By lex, on October 12th, 2003
Ninety thousand tons of diplomacy. Four and half acres of sovereign US territory, going where it will, as it will. Some French midshipmen I was escorting 20 years ago got their first look at a US style carrier (USS John F. Kennedy) in Norfolk, Virginia. One of them, the most talkative (and that was a keen competition) said to me, “la porte-avion, c’est grande, c’est giantesque, mais ce n’est pas tellement belle.”
He had a point, they’re not exactly beautiful. It is almost undoubtedly the single most complex instrument of war that has ever been created. While there is a great deal of mechanical complexity to be sure, the human element is no less byzantine. Five thousand men and women working round the clock in shifts, or watches, means that the big gray girl never truly sleeps. There is the constant whirr of electric and hydro-mechanical equipment, ventilators and people treading the decks, and that’s just in the living spaces. In the engineering spaces, there is a constant din and screech. Hearing protection required.
It’s practically impossible to describe what it sounds like when flight ops are going on. On the O-3 (oh-three) deck, just below the flight deck, conversations take place in the thirty or forty-five seconds between catapult shots, the nearly sixty seconds between arrested landings. You’ll stop what you’re saying in mid-sentence, gazing politely into the eyes of your interlocutor until the noise becomes more nearly bearable, then pick up again where you left off. Such intervals will go on for 30 or 40 minutes. After a while you don’t even notice.
On the flight deck itself, directors use headsets to communicate with the air boss or flight deck control, for everyone else up there not on the radio, there are elaborate hand signals, arm signals really, if they are to be read at any distance.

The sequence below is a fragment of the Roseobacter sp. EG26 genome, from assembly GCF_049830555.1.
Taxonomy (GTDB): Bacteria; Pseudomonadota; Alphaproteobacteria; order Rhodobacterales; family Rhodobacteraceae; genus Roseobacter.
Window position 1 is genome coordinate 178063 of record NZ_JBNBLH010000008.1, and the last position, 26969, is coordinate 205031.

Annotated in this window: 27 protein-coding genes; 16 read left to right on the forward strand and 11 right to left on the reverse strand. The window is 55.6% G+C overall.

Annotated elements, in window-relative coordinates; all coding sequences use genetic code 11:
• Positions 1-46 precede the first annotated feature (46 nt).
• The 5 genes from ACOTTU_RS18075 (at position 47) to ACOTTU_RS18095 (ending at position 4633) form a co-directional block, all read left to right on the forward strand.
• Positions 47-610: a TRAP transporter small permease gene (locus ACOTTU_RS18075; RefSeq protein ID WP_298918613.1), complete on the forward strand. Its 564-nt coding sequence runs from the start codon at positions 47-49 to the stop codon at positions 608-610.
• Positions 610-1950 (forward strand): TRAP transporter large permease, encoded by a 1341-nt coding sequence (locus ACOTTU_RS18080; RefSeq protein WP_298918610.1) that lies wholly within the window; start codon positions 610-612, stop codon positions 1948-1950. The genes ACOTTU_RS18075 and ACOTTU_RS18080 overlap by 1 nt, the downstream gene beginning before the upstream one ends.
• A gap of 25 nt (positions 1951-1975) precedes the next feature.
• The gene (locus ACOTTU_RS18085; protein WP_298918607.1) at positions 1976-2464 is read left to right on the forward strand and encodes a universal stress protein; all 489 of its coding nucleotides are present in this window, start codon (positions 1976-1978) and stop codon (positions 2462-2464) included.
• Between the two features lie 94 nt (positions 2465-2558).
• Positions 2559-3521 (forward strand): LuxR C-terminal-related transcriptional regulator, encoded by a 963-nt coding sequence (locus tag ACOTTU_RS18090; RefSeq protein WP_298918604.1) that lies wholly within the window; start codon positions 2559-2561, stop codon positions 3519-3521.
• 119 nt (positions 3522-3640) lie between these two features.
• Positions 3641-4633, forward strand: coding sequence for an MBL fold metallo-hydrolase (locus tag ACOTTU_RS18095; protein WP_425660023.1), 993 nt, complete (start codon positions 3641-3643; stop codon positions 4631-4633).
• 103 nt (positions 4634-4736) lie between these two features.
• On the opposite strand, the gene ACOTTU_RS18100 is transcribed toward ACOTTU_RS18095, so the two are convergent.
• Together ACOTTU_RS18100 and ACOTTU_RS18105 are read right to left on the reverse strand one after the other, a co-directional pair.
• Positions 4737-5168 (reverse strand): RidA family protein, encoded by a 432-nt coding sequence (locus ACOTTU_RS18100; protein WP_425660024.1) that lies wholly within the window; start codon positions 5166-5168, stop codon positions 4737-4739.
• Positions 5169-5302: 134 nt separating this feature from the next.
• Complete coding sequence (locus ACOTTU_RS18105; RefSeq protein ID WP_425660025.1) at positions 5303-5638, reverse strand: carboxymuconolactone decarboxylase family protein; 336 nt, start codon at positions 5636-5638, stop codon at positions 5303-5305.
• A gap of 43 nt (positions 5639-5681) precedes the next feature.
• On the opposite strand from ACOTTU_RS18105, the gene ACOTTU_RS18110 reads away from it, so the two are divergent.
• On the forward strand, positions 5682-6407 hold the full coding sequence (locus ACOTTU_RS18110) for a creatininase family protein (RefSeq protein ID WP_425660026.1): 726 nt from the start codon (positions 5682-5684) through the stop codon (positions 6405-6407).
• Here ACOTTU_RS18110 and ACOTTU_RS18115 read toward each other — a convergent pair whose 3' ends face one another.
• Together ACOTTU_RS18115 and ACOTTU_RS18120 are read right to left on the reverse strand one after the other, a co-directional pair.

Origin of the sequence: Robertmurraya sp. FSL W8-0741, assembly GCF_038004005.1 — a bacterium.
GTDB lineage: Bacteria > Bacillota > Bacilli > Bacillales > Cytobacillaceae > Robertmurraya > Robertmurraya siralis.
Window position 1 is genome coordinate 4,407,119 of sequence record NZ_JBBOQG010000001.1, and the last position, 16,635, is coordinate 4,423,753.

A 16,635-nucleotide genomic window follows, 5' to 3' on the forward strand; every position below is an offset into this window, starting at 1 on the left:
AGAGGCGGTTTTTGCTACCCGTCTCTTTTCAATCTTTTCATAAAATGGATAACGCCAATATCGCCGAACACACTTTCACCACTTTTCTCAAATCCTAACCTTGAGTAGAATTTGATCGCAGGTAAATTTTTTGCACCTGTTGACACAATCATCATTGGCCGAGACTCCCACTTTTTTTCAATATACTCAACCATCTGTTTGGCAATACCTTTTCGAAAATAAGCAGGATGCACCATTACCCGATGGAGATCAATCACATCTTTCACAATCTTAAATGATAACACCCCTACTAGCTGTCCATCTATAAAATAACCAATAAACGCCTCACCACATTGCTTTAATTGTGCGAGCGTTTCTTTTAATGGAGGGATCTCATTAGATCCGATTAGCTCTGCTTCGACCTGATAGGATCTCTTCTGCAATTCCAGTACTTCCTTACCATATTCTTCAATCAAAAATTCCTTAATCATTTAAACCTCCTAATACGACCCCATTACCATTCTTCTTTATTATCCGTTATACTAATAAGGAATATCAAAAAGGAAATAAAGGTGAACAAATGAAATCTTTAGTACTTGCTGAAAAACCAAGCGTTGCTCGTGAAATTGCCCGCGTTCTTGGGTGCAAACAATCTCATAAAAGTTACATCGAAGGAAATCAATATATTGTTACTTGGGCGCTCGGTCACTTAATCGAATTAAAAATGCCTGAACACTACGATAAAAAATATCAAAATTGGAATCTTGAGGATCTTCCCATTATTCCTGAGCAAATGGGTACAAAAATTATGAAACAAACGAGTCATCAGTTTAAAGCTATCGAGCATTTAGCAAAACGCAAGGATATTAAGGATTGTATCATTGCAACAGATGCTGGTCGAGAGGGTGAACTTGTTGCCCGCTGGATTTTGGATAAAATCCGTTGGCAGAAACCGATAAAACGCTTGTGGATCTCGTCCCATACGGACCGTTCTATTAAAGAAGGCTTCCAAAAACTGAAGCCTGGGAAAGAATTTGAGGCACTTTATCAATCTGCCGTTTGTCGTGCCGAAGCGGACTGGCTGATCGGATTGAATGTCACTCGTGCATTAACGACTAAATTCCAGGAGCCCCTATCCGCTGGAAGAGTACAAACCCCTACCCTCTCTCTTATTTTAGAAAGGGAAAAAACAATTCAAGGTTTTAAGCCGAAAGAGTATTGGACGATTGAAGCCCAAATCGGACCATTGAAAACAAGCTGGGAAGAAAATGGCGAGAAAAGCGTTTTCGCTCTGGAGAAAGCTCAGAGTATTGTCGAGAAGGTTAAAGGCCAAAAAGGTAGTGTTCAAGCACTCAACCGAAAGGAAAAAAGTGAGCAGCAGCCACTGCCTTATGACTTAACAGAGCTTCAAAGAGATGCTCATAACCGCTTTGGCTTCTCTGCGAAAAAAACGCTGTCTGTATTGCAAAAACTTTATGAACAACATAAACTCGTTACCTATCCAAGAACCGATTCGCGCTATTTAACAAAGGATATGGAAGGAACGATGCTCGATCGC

The ship will serve around 18,000 meals a day, of varying quality. There are usually greenstuffs to be had, the resupply system is simply incredible, a legacy from the coal ship navy. In those days, a fleet crossing the ocean would pull into forward bases and re-stock on coal. As we moved to fossil fuels, the coaling stations became jumping off points for resupply ships to bring the gas to the ships at sea, for underway replenishment. Even the nuclear powered ships get routine logistic “hits” for foodstuffs, spare parts and mail. But back to food, it’s safe to say that most shore-going sailors in foreign ports are looking for a good meal, once they get ashore.
Oh yeah, and beer.
The US Navy is a dry navy, unlike some of our civilized allies. The Secretary of the Navy during WWI, Josephus Daniels, put an end to the beer rations and wine messes. In his honor, we named a ship after him. So it’s not uncommon when coming back to the ship from a visit to a foreign shore to share a boat with a young 18 year old sailor who has never before had a beer, and has that night had too many. The consequences are predictable, regrettable and all too often get all over your shoes.
We were all young once.
Speaking of youth, the average age aboard a carrier is right around 20 years of age. Taking into account the old men of the ship, (admiral, the Captain, the several captains and commanders of the embarked staffs and air wing), that pushes an enormous responsibility on the shoulders of kids just out of high school. Responsibility for exceptionally expensive pieces of equipment and irreplaceable lives. And they do it brilliantly, under conditions convicts would not be forced to endure. Day after day, months on end. I’m very proud to be associated with them, they are the cream of American youth.
Sometimes you hear people bewail the state of the coming generation, and worry about what will become of us in our old age, leaving the legacy our parents gave to us to the kids coming up today.
Don’t worry – we’ll be just fine. We’re in great hands.